Previous page Benedicte BATRANCOURT Principal Investigator, PhD, IR, INSERM Team “Genetics and physiopathology of epilepsy”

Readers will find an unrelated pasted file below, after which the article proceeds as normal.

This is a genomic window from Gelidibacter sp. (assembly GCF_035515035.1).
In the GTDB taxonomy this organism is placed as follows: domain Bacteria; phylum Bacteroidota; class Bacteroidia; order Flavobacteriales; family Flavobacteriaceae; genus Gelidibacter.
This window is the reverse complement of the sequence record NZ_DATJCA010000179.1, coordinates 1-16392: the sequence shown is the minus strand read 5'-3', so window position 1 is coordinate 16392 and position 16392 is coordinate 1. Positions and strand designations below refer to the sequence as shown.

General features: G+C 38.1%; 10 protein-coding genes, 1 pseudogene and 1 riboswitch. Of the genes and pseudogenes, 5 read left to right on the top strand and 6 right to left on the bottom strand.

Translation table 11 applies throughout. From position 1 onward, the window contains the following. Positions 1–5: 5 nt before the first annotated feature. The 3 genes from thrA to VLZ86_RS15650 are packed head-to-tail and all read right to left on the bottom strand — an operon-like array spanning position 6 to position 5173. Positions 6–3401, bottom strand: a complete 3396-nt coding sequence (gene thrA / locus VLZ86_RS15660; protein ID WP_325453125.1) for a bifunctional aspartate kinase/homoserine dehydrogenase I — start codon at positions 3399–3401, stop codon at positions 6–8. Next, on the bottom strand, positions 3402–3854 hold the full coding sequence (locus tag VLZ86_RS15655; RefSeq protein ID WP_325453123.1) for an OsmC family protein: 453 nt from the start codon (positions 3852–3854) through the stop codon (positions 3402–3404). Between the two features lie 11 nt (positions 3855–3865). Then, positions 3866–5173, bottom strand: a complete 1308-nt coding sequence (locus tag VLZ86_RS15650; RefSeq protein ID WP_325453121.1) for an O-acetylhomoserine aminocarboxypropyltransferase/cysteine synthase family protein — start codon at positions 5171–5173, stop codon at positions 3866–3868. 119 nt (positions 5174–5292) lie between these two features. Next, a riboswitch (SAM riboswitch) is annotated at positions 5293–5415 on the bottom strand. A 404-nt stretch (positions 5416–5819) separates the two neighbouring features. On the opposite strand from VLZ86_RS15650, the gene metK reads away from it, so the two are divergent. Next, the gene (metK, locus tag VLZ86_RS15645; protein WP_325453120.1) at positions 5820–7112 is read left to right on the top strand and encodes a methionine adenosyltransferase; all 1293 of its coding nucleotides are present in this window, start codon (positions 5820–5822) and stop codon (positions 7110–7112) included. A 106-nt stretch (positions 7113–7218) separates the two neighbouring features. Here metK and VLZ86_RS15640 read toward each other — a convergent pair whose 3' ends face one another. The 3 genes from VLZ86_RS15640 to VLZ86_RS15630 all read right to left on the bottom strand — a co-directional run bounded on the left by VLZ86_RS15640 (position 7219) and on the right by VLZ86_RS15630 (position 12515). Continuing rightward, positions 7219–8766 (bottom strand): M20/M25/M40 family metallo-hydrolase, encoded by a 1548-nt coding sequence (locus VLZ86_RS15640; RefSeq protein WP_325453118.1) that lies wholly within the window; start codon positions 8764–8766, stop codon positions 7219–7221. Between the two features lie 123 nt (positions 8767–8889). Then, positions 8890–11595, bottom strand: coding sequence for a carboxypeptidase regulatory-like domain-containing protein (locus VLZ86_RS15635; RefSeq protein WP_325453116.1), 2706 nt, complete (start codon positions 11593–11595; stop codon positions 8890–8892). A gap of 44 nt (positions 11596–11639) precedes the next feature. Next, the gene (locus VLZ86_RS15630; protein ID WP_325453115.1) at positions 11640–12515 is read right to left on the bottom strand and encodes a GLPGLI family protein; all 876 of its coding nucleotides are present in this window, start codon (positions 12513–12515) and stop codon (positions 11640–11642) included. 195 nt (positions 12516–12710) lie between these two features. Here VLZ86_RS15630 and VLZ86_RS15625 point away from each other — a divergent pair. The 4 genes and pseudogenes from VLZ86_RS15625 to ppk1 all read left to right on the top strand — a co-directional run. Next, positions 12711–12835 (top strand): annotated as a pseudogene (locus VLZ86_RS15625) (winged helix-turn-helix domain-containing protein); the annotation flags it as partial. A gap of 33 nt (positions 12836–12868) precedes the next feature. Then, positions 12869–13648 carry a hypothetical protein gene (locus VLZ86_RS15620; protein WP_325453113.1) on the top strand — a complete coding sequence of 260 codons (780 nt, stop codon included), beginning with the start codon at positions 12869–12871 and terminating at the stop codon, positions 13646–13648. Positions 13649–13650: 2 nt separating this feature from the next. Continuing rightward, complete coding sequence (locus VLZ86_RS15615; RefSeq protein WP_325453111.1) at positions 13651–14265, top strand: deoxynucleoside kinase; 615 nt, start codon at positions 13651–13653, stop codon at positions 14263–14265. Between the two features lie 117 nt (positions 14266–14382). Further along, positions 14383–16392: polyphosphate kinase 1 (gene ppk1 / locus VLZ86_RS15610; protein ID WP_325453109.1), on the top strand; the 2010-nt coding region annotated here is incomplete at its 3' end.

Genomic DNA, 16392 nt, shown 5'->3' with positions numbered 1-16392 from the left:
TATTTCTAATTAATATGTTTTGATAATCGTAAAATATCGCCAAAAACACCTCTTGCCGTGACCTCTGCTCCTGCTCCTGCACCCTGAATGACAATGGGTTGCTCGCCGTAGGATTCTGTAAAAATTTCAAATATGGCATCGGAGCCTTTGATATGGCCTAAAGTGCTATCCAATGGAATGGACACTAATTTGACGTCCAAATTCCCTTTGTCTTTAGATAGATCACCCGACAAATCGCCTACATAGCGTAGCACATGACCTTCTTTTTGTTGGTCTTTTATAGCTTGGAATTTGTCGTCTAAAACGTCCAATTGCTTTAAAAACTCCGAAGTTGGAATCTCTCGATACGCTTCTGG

The FRONTlab researchers at the ICM work on the mental functions developed by the frontal lobes. In the FRONTlab, I am involved in the development of the ECOCAPTURE project, the main objective of which is the objective evaluation of apathy in an ecological situation using a multimodal system based on video and sensors. I am responsible for the development of an ethological and ecological approach to behavioural neurology and methods for the diagnosis and characterisation of neuropsychiatric disorders using video and sensors (Behavioral sensing). Apathy is the most common behavioural syndrome affecting the central nervous system. It is present in many neurological or psychiatric diseases. However, apathy remains poorly understood in terms of concept (its definition is subject to debate), pathophysiology (the mechanisms and neural bases are poorly elucidated) and assessment (it is based on questionnaires that are not very specific and subjective). The definition of apathy has long been based on the idea that apathy is a loss of motivation. In clinical practice, however, apathy is considered when a reduction in behaviour is observed. Apathy can be considered as a quantitative reduction of voluntary behaviour directed towards a goal. This definition opens a different window to the This definition opens a different window on the pathophysiology of apathy, but also on its assessment and management of patients. Apathy presents itself in different forms, relating to dysfunction at different levels of the generation of goal-directed behaviour: elaboration, initiation, execution and control of behaviour. The ECOCAPTURE research programme and the development of the method address the following questions - Identifying a behavioural signature of apathy - Objectively quantify apathy in neurological and psychiatric pathologies - Implementing a therapeutic monitoring system at home In order to answer these questions, the programme is divided into two phases: - ECOCAPTURE@LAB, whose objective is to explore the behavioural markers of apathy in a situation close to real life, and to develop a diagnostic tool, identifying the different forms or mechanisms of apathy through a behavioural signature. - ECOCAPTURE@HOME, whose objective is to remotely measure the behavioural markers of apathy in a real-life context. The evaluation focuses on the dyad, consisting of the patient and his/her caregiver, and seeks to establish the consequences of apathy on the patient's state of health and the caregiver's quality of life. In 2021, the ECOCOCAPTURE@LAB programme was applied to the study of apathy in patients with frontotemporal dementia of the behavioural type, as well as to a group of patients with depression. Our aim is to apply this method to other neurological and psychiatric pathologies. The ECOCAPTURE@HOME project focuses on markers of apathy at home associated with the health status of the patient-caregiver dyad. This study should thus lead to the creation of a home telemetry system that will make it possible to remotely monitor changes in the health status of the patient-caregiver dyad (patient apathy and the resulting quality of life of the caregiver) based on the regular measurement of identified behavioural markers. Furthermore, this will lay the foundations for a new individualised therapeutic approach, specifically targeting these markers of apathy at home. The ECOCAPTURE@HOME project focuses on the following two questions: 1/ how to measure remotely supposed behavioural markers of apathy? 2/ is it possible to predict the psychological health status of the patient-caregiver dyad from the measurement of these behavioural markers? In the case of our study, we assume that measurements of the behavioural signature of apathy extracted from the sensor system worn by the patient-caregiver pair will allow us to answer these questions in part. Finally, we would like to be at the initiative of an open data initiative - ECOCAPTURE OPEN DATA INITIATIVE - concerning the sharing of behavioural metrics from videos and sensors (Behavioral Sensing).